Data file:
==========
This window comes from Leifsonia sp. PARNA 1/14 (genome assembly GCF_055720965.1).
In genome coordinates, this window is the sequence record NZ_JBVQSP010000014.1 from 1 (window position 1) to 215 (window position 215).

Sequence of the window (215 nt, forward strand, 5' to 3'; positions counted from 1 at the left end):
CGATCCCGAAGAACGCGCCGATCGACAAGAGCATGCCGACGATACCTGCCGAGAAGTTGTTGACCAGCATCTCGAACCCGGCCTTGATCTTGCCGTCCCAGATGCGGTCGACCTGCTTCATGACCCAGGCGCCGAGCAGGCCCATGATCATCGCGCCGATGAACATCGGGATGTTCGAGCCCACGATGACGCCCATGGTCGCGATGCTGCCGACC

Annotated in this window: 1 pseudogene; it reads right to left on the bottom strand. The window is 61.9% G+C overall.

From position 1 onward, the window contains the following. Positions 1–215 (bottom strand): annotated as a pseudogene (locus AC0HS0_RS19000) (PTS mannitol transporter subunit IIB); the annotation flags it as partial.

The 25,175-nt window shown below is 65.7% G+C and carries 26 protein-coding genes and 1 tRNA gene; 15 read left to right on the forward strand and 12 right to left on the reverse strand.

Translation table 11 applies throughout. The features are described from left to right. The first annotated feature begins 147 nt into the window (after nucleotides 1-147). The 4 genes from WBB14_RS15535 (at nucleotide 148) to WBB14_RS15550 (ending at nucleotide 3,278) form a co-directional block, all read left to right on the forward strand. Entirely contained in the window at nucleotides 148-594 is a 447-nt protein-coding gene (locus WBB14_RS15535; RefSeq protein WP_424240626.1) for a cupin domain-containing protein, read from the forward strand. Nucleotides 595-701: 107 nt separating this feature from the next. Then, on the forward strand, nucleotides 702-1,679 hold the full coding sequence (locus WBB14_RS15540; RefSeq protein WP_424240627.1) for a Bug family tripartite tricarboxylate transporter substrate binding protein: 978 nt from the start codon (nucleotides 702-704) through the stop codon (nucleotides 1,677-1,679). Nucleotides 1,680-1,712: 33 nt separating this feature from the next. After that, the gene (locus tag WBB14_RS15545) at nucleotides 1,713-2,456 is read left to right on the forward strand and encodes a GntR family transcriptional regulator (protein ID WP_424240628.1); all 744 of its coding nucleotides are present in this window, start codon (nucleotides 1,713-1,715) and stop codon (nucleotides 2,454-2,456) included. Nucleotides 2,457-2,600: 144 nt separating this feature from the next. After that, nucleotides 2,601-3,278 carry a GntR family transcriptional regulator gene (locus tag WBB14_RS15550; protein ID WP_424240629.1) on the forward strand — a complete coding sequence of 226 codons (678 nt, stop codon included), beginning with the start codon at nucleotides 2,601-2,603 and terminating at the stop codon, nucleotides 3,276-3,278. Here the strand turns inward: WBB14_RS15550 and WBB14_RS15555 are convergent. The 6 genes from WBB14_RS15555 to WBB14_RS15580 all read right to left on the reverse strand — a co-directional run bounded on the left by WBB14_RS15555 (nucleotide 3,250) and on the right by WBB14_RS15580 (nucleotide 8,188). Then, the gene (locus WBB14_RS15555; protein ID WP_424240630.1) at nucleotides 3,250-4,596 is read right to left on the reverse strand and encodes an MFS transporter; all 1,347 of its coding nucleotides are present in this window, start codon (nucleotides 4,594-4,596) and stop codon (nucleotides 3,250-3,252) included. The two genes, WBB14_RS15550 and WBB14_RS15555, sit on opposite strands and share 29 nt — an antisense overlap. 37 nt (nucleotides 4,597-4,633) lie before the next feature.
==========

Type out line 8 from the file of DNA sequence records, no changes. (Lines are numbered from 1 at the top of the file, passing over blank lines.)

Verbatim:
Translation table 11 applies throughout. The features are described from left to right. The first annotated feature begins 147 nt into the window (after nucleotides 1-147). The 4 genes from WBB14_RS15535 (at nucleotide 148) to WBB14_RS15550 (ending at nucleotide 3,278) form a co-directional block, all read left to right on the forward strand. Entirely contained in the window at nucleotides 148-594 is a 447-nt protein-coding gene (locus WBB14_RS15535; RefSeq protein WP_424240626.1) for a cupin domain-containing protein, read from the forward strand. Nucleotides 595-701: 107 nt separating this feature from the next. Then, on the forward strand, nucleotides 702-1,679 hold the full coding sequence (locus WBB14_RS15540; RefSeq protein WP_424240627.1) for a Bug family tripartite tricarboxylate transporter substrate binding protein: 978 nt from the start codon (nucleotides 702-704) through the stop codon (nucleotides 1,677-1,679). Nucleotides 1,680-1,712: 33 nt separating this feature from the next. After that, the gene (locus tag WBB14_RS15545) at nucleotides 1,713-2,456 is read left to right on the forward strand and encodes a GntR family transcriptional regulator (protein ID WP_424240628.1); all 744 of its coding nucleotides are present in this window, start codon (nucleotides 1,713-1,715) and stop codon (nucleotides 2,454-2,456) included. Nucleotides 2,457-2,600: 144 nt separating this feature from the next. After that, nucleotides 2,601-3,278 carry a GntR family transcriptional regulator gene (locus tag WBB14_RS15550; protein ID WP_424240629.1) on the forward strand — a complete coding sequence of 226 codons (678 nt, stop codon included), beginning with the start codon at nucleotides 2,601-2,603 and terminating at the stop codon, nucleotides 3,276-3,278. Here the strand turns inward: WBB14_RS15550 and WBB14_RS15555 are convergent. The 6 genes from WBB14_RS15555 to WBB14_RS15580 all read right to left on the reverse strand — a co-directional run bounded on the left by WBB14_RS15555 (nucleotide 3,250) and on the right by WBB14_RS15580 (nucleotide 8,188). Then, the gene (locus WBB14_RS15555; protein ID WP_424240630.1) at nucleotides 3,250-4,596 is read right to left on the reverse strand and encodes an MFS transporter; all 1,347 of its coding nucleotides are present in this window, start codon (nucleotides 4,594-4,596) and stop codon (nucleotides 3,250-3,252) included. The two genes, WBB14_RS15550 and WBB14_RS15555, sit on opposite strands and share 29 nt — an antisense overlap. 37 nt (nucleotides 4,597-4,633) lie before the next feature.